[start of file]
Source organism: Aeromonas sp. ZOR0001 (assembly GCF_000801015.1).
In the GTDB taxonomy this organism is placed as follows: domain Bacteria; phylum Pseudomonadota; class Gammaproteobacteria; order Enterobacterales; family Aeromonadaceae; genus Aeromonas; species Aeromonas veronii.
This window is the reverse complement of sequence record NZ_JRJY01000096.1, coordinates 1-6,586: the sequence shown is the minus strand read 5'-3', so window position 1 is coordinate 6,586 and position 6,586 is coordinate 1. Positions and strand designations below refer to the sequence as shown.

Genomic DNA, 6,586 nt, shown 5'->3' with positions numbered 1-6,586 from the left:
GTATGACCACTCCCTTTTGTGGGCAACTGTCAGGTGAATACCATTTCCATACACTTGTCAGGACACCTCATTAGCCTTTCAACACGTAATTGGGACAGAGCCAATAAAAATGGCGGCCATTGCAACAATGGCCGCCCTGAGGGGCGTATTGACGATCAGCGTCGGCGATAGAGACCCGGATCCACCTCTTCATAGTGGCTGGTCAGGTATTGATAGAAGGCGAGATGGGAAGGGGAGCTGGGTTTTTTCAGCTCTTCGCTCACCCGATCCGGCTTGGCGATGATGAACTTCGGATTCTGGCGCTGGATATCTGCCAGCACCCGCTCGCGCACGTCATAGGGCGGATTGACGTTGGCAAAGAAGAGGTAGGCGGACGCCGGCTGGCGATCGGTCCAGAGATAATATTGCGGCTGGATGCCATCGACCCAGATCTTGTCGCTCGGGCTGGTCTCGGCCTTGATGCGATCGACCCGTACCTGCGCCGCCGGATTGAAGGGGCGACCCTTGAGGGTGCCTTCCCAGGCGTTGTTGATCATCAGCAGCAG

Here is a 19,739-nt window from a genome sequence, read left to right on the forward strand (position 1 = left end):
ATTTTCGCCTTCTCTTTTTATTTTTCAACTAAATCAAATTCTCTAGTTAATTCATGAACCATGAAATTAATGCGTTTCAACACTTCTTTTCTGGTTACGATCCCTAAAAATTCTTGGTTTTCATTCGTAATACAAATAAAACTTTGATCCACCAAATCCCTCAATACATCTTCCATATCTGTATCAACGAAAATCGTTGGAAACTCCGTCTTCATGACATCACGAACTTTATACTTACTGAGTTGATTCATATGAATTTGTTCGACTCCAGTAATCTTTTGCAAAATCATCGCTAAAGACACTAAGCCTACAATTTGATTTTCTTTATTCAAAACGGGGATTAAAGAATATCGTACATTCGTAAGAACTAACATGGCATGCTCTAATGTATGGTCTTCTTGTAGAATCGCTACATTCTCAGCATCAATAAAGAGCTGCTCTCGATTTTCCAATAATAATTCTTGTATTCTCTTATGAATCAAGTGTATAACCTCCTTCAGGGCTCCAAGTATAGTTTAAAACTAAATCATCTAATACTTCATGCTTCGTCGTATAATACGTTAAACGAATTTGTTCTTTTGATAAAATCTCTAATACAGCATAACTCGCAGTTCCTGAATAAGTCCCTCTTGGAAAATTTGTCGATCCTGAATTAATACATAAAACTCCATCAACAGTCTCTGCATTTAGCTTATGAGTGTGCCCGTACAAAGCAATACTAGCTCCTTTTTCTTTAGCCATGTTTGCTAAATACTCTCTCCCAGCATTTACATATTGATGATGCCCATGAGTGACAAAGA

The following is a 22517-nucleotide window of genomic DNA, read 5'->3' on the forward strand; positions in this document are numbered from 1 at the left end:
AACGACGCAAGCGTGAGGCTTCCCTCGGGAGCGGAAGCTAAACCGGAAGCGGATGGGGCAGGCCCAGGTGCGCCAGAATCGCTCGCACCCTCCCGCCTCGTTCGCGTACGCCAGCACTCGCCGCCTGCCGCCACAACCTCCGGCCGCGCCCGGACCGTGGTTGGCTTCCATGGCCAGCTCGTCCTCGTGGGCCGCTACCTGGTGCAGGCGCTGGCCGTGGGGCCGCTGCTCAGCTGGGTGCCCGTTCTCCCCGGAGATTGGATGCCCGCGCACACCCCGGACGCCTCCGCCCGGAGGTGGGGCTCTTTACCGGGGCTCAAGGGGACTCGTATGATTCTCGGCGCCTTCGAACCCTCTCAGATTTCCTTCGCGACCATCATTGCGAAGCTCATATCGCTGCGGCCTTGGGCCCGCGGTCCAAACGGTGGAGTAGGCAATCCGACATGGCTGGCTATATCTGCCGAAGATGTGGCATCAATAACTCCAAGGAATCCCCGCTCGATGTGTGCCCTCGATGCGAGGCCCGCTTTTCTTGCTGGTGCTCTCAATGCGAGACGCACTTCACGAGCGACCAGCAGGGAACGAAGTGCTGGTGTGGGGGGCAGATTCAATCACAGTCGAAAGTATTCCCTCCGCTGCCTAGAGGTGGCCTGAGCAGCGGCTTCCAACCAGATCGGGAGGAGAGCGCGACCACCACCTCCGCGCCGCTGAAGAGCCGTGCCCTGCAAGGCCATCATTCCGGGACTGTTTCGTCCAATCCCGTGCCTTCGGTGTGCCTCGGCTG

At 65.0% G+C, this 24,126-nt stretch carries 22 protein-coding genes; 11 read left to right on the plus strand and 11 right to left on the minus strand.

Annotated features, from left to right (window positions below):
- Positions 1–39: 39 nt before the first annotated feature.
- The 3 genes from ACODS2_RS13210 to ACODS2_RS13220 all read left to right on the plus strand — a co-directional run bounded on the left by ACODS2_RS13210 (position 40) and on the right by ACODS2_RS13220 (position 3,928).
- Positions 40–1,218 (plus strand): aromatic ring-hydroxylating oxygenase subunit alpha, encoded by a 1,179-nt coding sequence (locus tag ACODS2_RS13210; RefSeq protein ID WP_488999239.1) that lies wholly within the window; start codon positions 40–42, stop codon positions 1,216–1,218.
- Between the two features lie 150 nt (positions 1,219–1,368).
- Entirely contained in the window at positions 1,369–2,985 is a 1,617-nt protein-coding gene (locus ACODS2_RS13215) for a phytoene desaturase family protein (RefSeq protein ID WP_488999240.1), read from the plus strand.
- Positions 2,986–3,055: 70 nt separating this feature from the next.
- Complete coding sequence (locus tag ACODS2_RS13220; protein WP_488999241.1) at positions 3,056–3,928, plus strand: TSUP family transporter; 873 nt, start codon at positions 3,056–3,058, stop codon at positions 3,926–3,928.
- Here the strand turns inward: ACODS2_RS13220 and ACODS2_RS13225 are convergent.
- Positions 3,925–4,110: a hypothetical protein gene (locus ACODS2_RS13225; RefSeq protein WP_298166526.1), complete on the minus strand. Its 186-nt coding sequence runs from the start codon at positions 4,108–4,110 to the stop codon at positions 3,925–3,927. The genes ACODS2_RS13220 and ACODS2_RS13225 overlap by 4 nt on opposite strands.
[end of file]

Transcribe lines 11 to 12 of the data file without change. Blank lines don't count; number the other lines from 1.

Annotated features, from left to right (window positions below):
- Positions 1–39: 39 nt before the first annotated feature.